Abstract:Human activities generate various event sequences such as taxi trip records, bike-sharing pick-ups, crime occurrence, and infectious disease transmission. The point process is widely used in many applications to predict such events related to human activities. However, point processes present two problems in predicting events related to human activities. First, recent high-performance point process models require the input of sufficient numbers of events collected over a long period (i.e., long sequences) for training, which are often unavailable in realistic situations. Second, the long-term predictions required in real-world applications are difficult. To tackle these problems, we propose a novel meta-learning approach for periodicity-aware prediction of future events given short sequences. The proposed method first embeds short sequences into hidden representations (i.e., task representations) via recurrent neural networks for creating predictions from short sequences. It then models the intensity of the point process by monotonic neural networks (MNNs), with the input being the task representations. We transfer the prior knowledge learned from related tasks and can improve event prediction given short sequences of target tasks. We design the MNNs to explicitly take temporal periodic patterns into account, contributing to improved long-term prediction performance. Experiments on multiple real-world datasets demonstrate that the proposed method has higher prediction performance than existing alternatives.

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Abstract:Although Gaussian processes (GPs) with deep kernels have been successfully used for meta-learning in regression tasks, its uncertainty estimation performance can be poor. We propose a meta-learning method for calibrating deep kernel GPs for improving regression uncertainty estimation performance with a limited number of training data. The proposed method meta-learns how to calibrate uncertainty using data from various tasks by minimizing the test expected calibration error, and uses the knowledge for unseen tasks. We design our model such that the adaptation and calibration for each task can be performed without iterative procedures, which enables effective meta-learning. In particular, a task-specific uncalibrated output distribution is modeled by a GP with a task-shared encoder network, and it is transformed to a calibrated one using a cumulative density function of a task-specific Gaussian mixture model (GMM). By integrating the GP and GMM into our neural network-based model, we can meta-learn model parameters in an end-to-end fashion. Our experiments demonstrate that the proposed method improves uncertainty estimation performance while keeping high regression performance compared with the existing methods using real-world datasets in few-shot settings.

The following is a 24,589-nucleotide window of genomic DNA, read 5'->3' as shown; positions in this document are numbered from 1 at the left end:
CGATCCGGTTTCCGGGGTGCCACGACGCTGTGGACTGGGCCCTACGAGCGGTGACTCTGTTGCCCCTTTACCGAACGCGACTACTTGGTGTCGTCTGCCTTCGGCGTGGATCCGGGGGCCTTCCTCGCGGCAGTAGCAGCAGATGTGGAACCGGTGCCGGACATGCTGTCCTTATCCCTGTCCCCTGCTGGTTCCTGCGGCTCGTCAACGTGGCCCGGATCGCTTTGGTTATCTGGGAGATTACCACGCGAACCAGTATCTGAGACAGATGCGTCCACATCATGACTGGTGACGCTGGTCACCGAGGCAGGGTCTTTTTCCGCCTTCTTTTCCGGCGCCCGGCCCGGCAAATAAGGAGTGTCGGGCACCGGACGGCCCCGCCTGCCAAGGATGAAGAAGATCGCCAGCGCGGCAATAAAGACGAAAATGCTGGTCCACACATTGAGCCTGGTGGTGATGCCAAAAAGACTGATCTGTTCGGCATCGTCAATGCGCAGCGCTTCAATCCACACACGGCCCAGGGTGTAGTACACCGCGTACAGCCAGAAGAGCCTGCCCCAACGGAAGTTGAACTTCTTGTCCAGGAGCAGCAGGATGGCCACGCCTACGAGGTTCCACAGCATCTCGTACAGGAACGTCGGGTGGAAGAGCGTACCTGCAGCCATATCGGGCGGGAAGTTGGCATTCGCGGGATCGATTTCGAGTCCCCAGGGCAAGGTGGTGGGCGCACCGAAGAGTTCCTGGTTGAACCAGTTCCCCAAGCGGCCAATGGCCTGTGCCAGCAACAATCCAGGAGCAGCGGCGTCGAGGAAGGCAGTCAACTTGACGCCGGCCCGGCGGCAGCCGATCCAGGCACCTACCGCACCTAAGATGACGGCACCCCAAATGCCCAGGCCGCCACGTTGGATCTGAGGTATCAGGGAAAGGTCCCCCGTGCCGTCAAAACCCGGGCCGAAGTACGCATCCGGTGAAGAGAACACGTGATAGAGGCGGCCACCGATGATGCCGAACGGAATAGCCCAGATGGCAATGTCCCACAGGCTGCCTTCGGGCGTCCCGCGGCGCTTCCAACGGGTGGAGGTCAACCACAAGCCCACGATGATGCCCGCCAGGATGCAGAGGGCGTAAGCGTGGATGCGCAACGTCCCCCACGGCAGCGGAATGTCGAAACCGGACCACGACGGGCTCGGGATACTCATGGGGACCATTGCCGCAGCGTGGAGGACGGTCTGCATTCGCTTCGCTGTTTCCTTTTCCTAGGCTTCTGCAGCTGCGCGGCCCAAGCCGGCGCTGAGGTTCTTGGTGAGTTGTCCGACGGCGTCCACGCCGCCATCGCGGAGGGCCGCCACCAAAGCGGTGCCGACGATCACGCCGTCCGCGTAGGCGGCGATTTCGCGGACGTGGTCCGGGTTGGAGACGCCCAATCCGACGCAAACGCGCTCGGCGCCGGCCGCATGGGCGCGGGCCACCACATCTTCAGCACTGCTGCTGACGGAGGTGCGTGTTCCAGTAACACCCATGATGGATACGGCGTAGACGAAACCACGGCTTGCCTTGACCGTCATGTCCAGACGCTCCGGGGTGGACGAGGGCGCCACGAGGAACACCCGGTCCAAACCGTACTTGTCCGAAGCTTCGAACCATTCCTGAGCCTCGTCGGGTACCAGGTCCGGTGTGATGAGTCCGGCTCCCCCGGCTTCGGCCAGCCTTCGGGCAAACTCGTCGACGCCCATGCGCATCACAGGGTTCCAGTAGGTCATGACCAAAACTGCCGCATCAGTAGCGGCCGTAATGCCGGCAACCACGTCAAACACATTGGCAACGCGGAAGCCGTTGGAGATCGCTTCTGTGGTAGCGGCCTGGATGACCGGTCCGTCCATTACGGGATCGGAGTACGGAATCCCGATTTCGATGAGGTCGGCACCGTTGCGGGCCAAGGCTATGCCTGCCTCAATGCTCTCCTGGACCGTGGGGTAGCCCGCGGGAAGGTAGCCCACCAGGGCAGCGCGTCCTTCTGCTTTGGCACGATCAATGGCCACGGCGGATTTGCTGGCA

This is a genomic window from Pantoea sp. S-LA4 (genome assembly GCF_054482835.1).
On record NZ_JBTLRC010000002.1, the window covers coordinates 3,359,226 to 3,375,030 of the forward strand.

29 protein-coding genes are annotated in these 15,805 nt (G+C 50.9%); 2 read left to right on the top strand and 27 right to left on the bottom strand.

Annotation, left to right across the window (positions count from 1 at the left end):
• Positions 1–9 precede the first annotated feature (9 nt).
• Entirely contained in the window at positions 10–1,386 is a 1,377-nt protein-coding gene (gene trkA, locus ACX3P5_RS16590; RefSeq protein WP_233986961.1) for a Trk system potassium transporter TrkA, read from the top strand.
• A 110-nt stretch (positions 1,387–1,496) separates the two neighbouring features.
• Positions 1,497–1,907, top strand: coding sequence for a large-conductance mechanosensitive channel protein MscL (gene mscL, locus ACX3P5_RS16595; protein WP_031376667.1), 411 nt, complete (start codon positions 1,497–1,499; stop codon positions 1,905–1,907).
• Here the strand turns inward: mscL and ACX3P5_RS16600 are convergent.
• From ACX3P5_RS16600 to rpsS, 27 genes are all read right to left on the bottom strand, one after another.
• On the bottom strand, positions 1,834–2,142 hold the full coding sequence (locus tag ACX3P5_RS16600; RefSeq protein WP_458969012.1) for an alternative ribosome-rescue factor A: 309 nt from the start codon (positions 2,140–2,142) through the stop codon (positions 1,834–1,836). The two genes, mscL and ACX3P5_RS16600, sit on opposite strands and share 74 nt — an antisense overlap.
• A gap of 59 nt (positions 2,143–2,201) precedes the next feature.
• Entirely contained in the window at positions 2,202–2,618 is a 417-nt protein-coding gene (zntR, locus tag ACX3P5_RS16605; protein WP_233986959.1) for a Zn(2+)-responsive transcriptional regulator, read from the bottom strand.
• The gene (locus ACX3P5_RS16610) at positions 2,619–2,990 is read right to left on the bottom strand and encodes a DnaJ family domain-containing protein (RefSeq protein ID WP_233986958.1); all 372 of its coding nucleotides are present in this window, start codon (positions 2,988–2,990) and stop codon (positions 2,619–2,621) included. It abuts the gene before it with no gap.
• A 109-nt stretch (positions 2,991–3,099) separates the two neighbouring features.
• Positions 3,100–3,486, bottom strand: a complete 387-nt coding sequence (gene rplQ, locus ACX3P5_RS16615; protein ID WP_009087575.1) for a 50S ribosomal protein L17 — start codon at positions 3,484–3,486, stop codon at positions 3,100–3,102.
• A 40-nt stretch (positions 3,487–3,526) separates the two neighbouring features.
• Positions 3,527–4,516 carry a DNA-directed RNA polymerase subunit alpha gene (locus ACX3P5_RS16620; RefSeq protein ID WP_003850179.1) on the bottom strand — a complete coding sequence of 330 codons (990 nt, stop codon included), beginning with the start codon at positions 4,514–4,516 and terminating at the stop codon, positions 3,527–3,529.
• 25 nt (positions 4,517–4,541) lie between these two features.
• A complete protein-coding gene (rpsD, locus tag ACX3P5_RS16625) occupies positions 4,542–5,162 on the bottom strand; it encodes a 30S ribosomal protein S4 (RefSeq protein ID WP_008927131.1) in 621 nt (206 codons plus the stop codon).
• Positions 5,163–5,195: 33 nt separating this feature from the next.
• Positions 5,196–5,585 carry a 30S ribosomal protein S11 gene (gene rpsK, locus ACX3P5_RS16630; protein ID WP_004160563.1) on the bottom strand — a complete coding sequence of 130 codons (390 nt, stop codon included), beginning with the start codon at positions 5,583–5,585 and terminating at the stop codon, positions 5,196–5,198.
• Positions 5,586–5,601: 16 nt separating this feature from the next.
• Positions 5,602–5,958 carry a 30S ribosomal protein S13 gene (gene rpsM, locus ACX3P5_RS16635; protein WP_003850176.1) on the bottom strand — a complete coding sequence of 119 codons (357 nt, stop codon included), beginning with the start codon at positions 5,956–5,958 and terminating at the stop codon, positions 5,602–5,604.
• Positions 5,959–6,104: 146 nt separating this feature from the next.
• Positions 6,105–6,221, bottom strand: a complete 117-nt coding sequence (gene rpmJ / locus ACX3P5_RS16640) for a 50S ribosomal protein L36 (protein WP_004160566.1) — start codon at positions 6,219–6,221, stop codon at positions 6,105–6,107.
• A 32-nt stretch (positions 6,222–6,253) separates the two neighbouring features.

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Abstract:We propose a meta-learning method for semi-supervised learning that learns from multiple tasks with heterogeneous attribute spaces. The existing semi-supervised meta-learning methods assume that all tasks share the same attribute space, which prevents us from learning with a wide variety of tasks. With the proposed method, the expected test performance on tasks with a small amount of labeled data is improved with unlabeled data as well as data in various tasks, where the attribute spaces are different among tasks. The proposed method embeds labeled and unlabeled data simultaneously in a task-specific space using a neural network, and the unlabeled data's labels are estimated by adapting classification or regression models in the embedding space. For the neural network, we develop variable-feature self-attention layers, which enable us to find embeddings of data with different attribute spaces with a single neural network by considering interactions among examples, attributes, and labels. Our experiments on classification and regression datasets with heterogeneous attribute spaces demonstrate that our proposed method outperforms the existing meta-learning and semi-supervised learning methods.